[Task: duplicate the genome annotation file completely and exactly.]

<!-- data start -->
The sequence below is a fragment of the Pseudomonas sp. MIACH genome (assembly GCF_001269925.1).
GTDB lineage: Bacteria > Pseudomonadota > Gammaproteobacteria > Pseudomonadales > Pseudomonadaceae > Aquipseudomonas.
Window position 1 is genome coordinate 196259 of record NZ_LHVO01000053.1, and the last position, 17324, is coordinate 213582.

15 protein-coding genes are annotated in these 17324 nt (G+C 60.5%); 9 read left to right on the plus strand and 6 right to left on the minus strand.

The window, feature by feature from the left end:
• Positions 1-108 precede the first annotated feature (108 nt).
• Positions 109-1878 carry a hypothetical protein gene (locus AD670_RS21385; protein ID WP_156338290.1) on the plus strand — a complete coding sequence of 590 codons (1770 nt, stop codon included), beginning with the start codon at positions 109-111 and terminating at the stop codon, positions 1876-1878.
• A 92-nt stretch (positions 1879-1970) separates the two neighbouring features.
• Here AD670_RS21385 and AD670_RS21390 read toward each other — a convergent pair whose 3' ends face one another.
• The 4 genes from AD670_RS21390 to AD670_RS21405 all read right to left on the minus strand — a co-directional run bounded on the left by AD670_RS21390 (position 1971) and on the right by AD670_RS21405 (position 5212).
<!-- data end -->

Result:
The sequence below is a fragment of the Pseudomonas sp. MIACH genome (assembly GCF_001269925.1).
GTDB lineage: Bacteria > Pseudomonadota > Gammaproteobacteria > Pseudomonadales > Pseudomonadaceae > Aquipseudomonas.
Window position 1 is genome coordinate 196259 of record NZ_LHVO01000053.1, and the last position, 17324, is coordinate 213582.

15 protein-coding genes are annotated in these 17324 nt (G+C 60.5%); 9 read left to right on the plus strand and 6 right to left on the minus strand.

The window, feature by feature from the left end:
• Positions 1-108 precede the first annotated feature (108 nt).
• Positions 109-1878 carry a hypothetical protein gene (locus AD670_RS21385; protein ID WP_156338290.1) on the plus strand — a complete coding sequence of 590 codons (1770 nt, stop codon included), beginning with the start codon at positions 109-111 and terminating at the stop codon, positions 1876-1878.
• A 92-nt stretch (positions 1879-1970) separates the two neighbouring features.
• Here AD670_RS21385 and AD670_RS21390 read toward each other — a convergent pair whose 3' ends face one another.
• The 4 genes from AD670_RS21390 to AD670_RS21405 all read right to left on the minus strand — a co-directional run bounded on the left by AD670_RS21390 (position 1971) and on the right by AD670_RS21405 (position 5212).